Fill out the application form and provide all necessary documentation. Be thorough and accurate in describing your medical condition and work history to increase the likelihood of a successful application.

4. Application Review

After submitting your application, the SSA will review your information to determine your eligibility. This may include contacting your healthcare providers for additional information or arranging a consultative examination.

5. Decision Notification

Once your application has been reviewed, the SSA will send you a written notice of its decision. This process can take several months.

6. Appeal (If Necessary)

If your initial application is denied, you can appeal the decision. There are four levels of appeal: 

  • Reconsideration
  • Review by the Appeals Council
  • Hearing by an Administrative Law Judge 
  • Filing a lawsuit in federal court

It is essential to adhere to the deadlines for each level of appeal, which are usually 60 days from the date of the denial notice.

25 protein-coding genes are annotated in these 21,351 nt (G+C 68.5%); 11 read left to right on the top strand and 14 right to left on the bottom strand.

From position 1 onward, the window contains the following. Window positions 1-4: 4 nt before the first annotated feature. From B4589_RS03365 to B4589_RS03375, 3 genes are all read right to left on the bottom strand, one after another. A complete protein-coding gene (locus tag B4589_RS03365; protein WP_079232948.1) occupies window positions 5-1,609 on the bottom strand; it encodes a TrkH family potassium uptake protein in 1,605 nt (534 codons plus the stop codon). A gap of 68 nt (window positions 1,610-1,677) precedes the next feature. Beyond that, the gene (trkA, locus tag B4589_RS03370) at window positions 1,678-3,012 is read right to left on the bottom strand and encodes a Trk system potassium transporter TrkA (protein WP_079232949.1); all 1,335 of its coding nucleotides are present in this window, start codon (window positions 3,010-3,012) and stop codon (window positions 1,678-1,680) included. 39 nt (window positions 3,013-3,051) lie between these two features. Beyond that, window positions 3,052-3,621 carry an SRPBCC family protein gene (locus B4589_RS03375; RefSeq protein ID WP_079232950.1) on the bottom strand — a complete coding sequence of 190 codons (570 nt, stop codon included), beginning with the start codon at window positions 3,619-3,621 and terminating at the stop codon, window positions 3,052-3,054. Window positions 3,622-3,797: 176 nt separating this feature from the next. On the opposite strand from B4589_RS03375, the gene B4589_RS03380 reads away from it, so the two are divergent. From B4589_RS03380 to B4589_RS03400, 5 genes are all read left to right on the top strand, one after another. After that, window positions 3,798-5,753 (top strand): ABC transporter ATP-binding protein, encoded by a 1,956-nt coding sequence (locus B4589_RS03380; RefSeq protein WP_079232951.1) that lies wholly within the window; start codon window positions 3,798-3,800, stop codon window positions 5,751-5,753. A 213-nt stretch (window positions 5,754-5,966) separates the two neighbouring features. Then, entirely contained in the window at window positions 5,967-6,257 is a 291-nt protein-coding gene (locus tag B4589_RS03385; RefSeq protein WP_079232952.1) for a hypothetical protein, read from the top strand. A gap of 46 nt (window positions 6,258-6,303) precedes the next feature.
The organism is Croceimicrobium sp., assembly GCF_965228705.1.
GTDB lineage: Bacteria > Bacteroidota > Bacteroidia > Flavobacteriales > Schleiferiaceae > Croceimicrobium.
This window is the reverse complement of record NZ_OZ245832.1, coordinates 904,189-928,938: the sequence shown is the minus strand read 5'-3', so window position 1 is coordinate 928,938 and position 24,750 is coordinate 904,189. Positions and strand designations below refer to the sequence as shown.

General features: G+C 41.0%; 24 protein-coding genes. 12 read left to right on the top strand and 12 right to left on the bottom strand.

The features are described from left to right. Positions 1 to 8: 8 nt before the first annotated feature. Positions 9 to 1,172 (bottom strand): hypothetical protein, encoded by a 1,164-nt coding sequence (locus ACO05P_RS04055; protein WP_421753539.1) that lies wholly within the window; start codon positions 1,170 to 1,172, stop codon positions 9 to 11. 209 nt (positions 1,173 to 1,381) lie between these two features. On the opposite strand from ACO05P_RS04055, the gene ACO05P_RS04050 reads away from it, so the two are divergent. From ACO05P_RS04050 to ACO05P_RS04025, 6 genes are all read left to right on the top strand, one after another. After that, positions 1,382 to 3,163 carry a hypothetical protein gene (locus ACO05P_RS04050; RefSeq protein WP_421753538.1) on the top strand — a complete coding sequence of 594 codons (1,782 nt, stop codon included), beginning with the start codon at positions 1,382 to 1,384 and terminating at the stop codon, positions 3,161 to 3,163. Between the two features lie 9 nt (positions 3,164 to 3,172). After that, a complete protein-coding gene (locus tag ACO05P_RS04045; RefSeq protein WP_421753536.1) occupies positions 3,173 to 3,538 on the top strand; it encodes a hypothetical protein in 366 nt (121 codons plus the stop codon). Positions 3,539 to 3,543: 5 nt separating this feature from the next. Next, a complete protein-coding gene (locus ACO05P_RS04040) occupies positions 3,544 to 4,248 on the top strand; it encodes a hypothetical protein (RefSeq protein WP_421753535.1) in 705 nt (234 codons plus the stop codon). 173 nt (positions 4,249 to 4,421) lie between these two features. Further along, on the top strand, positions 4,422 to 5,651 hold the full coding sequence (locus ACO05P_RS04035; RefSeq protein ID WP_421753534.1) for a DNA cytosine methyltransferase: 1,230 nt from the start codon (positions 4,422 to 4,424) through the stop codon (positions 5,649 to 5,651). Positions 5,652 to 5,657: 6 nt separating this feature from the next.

While the application process is generally the same throughout the United States, local resources in Massachusetts, such as disability advocacy groups and legal aid organizations, may provide additional support and guidance during the application process.

Understanding The Eligibility Requirements In Massachusets

The eligibility requirements for SSDI in Massachusetts are also the same as in any other state. To be eligible for SSDI benefits, applicants must meet the following requirements:

1. Disability Criteria

The applicant must have a medically determinable physical or mental impairment that is expected to last at least 12 months or result in death.

The impairment must be severe enough to prevent the applicant from performing any substantial gainful activity (SGA). In 2023, SGA is defined as earning more than $1,470 per month for non-blind individuals and $2,460 per month for blind individuals.

2. Work Credits

Applicants must have earned sufficient work credits throughout their employment history. Work credits are based on the applicant's yearly wages or self-employment income, with a maximum of four credits earned annually.